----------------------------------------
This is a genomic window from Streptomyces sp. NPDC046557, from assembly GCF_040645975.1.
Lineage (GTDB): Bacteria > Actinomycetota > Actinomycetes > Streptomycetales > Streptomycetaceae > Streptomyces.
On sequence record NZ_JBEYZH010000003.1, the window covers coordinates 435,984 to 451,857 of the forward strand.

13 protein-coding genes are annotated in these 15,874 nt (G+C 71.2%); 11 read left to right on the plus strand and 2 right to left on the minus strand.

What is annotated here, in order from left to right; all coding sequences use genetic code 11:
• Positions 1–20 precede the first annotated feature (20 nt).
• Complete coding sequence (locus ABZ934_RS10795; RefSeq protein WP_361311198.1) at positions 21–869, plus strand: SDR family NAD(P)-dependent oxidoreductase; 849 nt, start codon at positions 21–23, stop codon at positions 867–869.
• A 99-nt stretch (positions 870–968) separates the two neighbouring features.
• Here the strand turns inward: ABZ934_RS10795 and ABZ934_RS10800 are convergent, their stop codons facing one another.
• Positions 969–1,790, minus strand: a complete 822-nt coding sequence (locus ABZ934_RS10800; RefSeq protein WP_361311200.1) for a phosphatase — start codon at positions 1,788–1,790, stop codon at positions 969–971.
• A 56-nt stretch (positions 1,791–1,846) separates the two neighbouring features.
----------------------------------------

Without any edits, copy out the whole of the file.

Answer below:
This is a genomic window from Streptomyces sp. NPDC046557, from assembly GCF_040645975.1.
Lineage (GTDB): Bacteria > Actinomycetota > Actinomycetes > Streptomycetales > Streptomycetaceae > Streptomyces.
On sequence record NZ_JBEYZH010000003.1, the window covers coordinates 435,984 to 451,857 of the forward strand.

13 protein-coding genes are annotated in these 15,874 nt (G+C 71.2%); 11 read left to right on the plus strand and 2 right to left on the minus strand.

What is annotated here, in order from left to right; all coding sequences use genetic code 11:
• Positions 1–20 precede the first annotated feature (20 nt).
• Complete coding sequence (locus ABZ934_RS10795; RefSeq protein WP_361311198.1) at positions 21–869, plus strand: SDR family NAD(P)-dependent oxidoreductase; 849 nt, start codon at positions 21–23, stop codon at positions 867–869.
• A 99-nt stretch (positions 870–968) separates the two neighbouring features.
• Here the strand turns inward: ABZ934_RS10795 and ABZ934_RS10800 are convergent, their stop codons facing one another.
• Positions 969–1,790, minus strand: a complete 822-nt coding sequence (locus ABZ934_RS10800; RefSeq protein WP_361311200.1) for a phosphatase — start codon at positions 1,788–1,790, stop codon at positions 969–971.
• A 56-nt stretch (positions 1,791–1,846) separates the two neighbouring features.